Business people say that everyone should have an elevator speech ready to explain what you do at your job. By elevator speech, they meant a short synopsis of your career that could be explained to a stranger in the time it takes to rise a few floors on an elevator.
I’ve tried for a few years to come up with my elevator speech and when people ask what I do I’ve said such things as, “Well, I’m a coach, but not an athletic coach. I sort of cheer teachers on.” But that’s not right. Or, “I’m a teacher of teachers – I help them find the best instructional strategies for the classroom.” But that implies that I’m the one with all the knowledge, when in fact I’ve learned as much from other teachers as I’ve taught them. It’s certainly not, “I walk the halls and make sure teachers have what they need and do what they should” or “I basically wait around in my office until someone comes to ask me a question or cry on my shoulder.” Describing coaching can be hard.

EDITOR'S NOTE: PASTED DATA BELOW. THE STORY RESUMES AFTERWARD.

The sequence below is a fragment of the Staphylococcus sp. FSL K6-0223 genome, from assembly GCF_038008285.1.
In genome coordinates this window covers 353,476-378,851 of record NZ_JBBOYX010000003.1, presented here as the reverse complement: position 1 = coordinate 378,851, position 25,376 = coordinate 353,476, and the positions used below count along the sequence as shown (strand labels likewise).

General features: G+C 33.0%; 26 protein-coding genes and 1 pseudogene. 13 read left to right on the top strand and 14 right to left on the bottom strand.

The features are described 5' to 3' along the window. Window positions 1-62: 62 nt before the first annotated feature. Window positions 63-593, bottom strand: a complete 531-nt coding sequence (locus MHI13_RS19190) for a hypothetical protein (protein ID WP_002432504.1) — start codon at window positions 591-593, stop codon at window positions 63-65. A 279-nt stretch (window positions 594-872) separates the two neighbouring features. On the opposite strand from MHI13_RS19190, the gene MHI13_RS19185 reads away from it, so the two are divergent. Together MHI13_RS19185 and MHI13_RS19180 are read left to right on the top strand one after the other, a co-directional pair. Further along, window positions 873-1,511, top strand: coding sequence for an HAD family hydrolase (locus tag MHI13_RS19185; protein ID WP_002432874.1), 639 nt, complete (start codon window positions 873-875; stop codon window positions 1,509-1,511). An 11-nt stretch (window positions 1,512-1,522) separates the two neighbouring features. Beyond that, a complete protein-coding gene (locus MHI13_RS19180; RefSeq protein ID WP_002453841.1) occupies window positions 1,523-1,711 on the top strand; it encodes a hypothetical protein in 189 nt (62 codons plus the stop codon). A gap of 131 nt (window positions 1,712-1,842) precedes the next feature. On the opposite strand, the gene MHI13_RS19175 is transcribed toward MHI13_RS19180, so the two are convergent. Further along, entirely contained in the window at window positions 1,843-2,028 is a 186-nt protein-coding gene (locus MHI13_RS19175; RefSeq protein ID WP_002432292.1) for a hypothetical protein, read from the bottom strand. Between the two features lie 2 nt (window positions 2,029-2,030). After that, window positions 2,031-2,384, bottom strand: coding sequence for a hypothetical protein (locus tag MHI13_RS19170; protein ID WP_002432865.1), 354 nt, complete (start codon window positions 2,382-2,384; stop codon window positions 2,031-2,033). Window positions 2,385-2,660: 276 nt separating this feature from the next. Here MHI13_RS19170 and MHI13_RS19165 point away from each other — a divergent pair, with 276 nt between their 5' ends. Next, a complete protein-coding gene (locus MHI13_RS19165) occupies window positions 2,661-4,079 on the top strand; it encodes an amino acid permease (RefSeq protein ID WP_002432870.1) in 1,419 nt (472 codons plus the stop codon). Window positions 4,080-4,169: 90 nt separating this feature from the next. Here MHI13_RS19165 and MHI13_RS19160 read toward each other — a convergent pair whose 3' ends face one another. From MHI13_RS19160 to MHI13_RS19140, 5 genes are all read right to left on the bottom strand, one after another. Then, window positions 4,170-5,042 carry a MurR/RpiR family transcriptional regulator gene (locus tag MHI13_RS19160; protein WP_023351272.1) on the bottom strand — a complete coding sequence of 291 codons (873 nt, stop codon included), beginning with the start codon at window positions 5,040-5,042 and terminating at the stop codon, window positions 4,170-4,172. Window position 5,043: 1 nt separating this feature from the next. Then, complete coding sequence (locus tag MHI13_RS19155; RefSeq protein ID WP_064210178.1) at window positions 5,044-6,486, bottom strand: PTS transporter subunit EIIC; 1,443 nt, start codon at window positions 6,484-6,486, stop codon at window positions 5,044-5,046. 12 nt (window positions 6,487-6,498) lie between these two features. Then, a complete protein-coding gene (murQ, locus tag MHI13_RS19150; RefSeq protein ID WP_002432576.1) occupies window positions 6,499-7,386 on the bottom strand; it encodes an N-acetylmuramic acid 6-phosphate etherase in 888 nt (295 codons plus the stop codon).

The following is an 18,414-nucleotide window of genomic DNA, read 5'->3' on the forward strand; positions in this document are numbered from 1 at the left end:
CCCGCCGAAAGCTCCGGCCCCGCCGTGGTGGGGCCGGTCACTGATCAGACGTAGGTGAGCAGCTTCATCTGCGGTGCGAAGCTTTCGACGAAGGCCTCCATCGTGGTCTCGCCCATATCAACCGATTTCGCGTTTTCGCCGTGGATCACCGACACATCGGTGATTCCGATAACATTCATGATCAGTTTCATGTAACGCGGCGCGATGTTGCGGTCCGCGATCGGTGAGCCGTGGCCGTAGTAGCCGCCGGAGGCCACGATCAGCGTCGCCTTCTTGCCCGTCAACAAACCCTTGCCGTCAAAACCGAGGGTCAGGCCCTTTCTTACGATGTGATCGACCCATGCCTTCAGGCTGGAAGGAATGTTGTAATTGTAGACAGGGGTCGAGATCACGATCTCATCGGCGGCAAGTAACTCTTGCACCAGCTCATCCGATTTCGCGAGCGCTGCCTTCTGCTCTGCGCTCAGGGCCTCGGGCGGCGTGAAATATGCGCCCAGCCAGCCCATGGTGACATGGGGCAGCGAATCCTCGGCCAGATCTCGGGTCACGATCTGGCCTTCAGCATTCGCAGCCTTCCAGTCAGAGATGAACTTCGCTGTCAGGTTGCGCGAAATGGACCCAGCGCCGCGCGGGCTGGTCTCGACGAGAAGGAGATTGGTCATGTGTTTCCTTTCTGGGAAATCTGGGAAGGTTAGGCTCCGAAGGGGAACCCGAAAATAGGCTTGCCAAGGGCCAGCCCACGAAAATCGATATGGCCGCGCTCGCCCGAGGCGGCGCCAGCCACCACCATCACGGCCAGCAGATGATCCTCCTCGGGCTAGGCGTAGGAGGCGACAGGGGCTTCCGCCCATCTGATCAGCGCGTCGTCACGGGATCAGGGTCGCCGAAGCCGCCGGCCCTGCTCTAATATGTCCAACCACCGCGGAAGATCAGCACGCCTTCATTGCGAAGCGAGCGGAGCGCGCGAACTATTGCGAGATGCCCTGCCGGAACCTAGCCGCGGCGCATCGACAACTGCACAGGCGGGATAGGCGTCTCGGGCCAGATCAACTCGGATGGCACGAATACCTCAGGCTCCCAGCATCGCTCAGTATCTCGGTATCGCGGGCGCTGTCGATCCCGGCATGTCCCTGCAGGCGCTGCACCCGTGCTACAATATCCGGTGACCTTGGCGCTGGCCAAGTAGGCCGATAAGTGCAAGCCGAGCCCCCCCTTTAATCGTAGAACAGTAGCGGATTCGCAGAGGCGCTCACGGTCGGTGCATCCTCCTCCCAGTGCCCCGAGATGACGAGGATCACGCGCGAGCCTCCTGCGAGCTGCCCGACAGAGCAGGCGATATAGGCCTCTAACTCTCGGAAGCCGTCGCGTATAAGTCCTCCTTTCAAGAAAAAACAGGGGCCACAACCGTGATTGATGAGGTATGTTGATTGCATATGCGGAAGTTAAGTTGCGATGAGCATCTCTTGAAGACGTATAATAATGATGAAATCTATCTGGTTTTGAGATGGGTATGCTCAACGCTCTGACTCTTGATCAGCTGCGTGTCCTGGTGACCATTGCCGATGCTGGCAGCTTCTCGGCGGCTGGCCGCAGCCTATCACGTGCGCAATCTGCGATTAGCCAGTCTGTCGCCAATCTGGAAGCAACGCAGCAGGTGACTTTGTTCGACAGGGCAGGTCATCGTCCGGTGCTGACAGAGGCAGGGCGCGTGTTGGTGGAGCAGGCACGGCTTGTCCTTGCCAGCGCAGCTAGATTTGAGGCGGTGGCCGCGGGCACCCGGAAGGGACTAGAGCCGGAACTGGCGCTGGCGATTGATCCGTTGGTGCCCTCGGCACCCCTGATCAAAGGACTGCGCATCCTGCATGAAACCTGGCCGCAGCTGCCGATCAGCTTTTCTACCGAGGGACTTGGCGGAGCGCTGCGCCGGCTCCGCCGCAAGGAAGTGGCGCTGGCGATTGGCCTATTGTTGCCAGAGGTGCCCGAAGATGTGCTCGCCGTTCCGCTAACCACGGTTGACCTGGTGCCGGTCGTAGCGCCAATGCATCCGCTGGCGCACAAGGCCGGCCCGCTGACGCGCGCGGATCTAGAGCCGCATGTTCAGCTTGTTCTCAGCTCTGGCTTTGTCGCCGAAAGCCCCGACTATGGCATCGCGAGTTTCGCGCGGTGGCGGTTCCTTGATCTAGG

But then the other day we had a business associate of my husband’s over for dinner and rather than ask, “What grade do you teach?” when he found out I was in education, he asked, “What do you do?” I surprised myself by saying, “My job is about change. I offer teachers support as they change their practice.”
That’s about as succinct as it gets. Coaching is about change. It’s about nudging change to happen, supporting it as it does, questioning when it doesn’t, and celebrating when it succeeds.
What’s your elevator speech?